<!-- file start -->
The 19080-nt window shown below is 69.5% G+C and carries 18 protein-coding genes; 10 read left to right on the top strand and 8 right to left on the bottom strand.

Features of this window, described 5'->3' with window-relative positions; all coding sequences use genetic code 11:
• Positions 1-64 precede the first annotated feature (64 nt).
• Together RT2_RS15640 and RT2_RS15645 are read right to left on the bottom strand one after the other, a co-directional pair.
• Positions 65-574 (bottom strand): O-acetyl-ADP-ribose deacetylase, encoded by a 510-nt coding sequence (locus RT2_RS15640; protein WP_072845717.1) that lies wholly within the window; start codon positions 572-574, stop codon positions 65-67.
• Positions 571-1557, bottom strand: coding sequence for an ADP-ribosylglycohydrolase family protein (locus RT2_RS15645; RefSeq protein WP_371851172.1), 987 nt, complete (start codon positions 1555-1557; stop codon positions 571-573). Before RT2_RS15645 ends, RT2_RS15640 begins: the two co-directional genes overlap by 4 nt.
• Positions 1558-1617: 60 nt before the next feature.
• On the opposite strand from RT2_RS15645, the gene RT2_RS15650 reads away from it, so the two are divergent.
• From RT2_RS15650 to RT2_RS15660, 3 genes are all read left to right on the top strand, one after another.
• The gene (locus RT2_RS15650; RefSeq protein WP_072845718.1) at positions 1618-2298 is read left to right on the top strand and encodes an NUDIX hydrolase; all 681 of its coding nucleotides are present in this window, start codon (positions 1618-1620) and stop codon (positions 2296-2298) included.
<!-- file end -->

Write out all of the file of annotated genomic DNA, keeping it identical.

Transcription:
The 19080-nt window shown below is 69.5% G+C and carries 18 protein-coding genes; 10 read left to right on the top strand and 8 right to left on the bottom strand.

Features of this window, described 5'->3' with window-relative positions; all coding sequences use genetic code 11:
• Positions 1-64 precede the first annotated feature (64 nt).
• Together RT2_RS15640 and RT2_RS15645 are read right to left on the bottom strand one after the other, a co-directional pair.
• Positions 65-574 (bottom strand): O-acetyl-ADP-ribose deacetylase, encoded by a 510-nt coding sequence (locus RT2_RS15640; protein WP_072845717.1) that lies wholly within the window; start codon positions 572-574, stop codon positions 65-67.
• Positions 571-1557, bottom strand: coding sequence for an ADP-ribosylglycohydrolase family protein (locus RT2_RS15645; RefSeq protein WP_371851172.1), 987 nt, complete (start codon positions 1555-1557; stop codon positions 571-573). Before RT2_RS15645 ends, RT2_RS15640 begins: the two co-directional genes overlap by 4 nt.
• Positions 1558-1617: 60 nt before the next feature.
• On the opposite strand from RT2_RS15645, the gene RT2_RS15650 reads away from it, so the two are divergent.
• From RT2_RS15650 to RT2_RS15660, 3 genes are all read left to right on the top strand, one after another.
• The gene (locus RT2_RS15650; RefSeq protein WP_072845718.1) at positions 1618-2298 is read left to right on the top strand and encodes an NUDIX hydrolase; all 681 of its coding nucleotides are present in this window, start codon (positions 1618-1620) and stop codon (positions 2296-2298) included.